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Compliance Blog - R.J. Hedges & Associates


Why is it important to have a written compounding compliance program?

[fa icon="calendar'] Fri, Sep 28, 2018 / by Becky Templeton posted in Compounding

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Compounding Medications

Prior to the 1940s, nearly all prescription medications were compounded.  With the increased demand for mass manufacturing of drugs after World War II, the number of compounded medications quickly dwindled. Unfortunately, this led many patients to not have all their needs met.  Luckily today, many community pharmacies are able to compound medications to help personalize medications for patients who need alternate strengths, dosage forms, flavors and even alter ingredients because of allergies or sensitivities.  

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Patient Safety Organizations - Pharmacy Compliance Guide

[fa icon="calendar'] Tue, Dec 5, 2017 / by Jenny Schell posted in Pharmacy, Compounding

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blog-2.jpgQuality control, its something everyone in the pharmacy must be involved in. Quantity control helps to reduce mistakes, and improve Patient Safety. Errors do happen and it is imperative pharmacies are aware of how to protect themselves as well as their patients. The Fit Pharmacist partner and Pharmacy Podcast Network co-host Dr. Christina Tarantola joins Jeff Hedges, President of R.J. Hedges & Associates and Pharmacy Compliance Guide podcast host with Tara Modisett, Executive Director of Alliance for Patient Medication Safety in a podcast on Patient Safety Organizations recorded live at the NCPA 2017.
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Common Adverse Events and What to Do About Them

[fa icon="calendar'] Mon, Sep 19, 2016 / by Jenny Schell posted in Pharmacy, Compounding

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image_blog_adverse_events.jpgNow that the Patient Safety Act is a mandatory requirement for all pharmacies throughout the nation, pharmacies for Medicare Part D must now record all adverse events, also known as quality related events (QRE), and properly document those outcomes.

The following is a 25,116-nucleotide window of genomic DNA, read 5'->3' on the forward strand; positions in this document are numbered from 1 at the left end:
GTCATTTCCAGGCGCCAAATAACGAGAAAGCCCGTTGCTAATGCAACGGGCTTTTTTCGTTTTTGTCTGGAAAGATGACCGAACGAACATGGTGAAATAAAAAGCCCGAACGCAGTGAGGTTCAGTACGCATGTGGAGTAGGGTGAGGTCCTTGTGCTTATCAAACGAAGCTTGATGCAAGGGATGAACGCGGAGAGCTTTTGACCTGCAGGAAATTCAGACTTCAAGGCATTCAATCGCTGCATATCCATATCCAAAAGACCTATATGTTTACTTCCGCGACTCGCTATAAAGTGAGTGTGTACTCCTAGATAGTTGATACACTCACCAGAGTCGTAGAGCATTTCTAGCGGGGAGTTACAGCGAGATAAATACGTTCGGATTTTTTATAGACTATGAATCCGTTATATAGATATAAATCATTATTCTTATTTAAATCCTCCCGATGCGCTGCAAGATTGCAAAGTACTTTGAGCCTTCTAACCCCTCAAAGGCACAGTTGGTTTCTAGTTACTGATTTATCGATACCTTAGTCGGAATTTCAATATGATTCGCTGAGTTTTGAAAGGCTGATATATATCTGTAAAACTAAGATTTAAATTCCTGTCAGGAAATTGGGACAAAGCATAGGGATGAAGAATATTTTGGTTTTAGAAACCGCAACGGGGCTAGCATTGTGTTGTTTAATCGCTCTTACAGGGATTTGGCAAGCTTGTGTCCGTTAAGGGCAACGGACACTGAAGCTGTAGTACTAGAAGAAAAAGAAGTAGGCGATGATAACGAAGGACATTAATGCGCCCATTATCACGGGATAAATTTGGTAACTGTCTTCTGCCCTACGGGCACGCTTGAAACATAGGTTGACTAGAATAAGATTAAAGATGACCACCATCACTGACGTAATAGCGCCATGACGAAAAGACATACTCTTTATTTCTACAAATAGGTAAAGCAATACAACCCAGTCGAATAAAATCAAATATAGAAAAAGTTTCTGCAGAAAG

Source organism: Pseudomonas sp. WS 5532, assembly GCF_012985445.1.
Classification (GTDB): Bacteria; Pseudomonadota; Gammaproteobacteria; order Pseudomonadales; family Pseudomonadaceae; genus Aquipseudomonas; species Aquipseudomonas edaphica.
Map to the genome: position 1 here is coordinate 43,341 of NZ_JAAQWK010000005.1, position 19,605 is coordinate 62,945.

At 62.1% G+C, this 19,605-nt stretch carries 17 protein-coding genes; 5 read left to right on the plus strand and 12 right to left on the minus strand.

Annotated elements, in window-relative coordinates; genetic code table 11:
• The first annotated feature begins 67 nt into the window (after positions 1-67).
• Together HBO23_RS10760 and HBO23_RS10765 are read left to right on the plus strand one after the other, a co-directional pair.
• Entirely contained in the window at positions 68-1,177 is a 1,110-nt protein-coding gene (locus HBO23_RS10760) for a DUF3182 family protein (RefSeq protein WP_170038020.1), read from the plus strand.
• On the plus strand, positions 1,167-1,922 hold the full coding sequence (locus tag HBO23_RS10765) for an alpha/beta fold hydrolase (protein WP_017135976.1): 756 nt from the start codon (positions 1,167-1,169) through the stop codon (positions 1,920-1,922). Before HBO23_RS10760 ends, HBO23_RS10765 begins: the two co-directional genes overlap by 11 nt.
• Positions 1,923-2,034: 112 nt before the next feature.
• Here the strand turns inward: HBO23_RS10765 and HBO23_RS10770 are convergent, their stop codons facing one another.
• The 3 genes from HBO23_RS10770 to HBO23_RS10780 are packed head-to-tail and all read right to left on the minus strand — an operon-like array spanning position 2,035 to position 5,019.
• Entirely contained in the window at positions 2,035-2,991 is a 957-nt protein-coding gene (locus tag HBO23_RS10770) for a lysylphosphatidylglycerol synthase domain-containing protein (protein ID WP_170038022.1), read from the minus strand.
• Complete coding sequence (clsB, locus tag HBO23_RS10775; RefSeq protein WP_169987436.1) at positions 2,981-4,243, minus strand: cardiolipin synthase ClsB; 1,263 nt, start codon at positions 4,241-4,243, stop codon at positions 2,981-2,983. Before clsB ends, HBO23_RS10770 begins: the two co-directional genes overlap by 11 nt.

What is an adverse event?

The most common cause of an adverse event for a pharmacy can be when a patient is given a wrong medication or wrong dosage, and either leaves the facility or the patient takes it. As part of the Patient Safety Act, the pharmacy is responsible for identifying the cause of the adverse event, documenting the adverse event and implementing a process so the event can be avoided in the future.

What are the top examples of adverse events in a pharmacy?

Here's a list of the most common examples of adverse event drug reactions found in a pharmacy. Print out this list and share it with your staff so you can better train your team to catch and avoid these outcomes.

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New Compliance Rules for Independent Compounding Pharmacies

[fa icon="calendar'] Mon, Mar 31, 2014 / by Jenny Schell posted in Compounding

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compounding pharmacy regulationsThe future of compounding is changing as we know it. It seems as though each quarter new regulations are drafted and debated within the community, making it difficult for compounding labs to keep up with what is currently required. Unfortunately, the compounding world won’t know for sure what the future holds until after April 2014 when final regulations from the Food and Drug Administration are presented, but here are some things that will affect your compounding lab right now.

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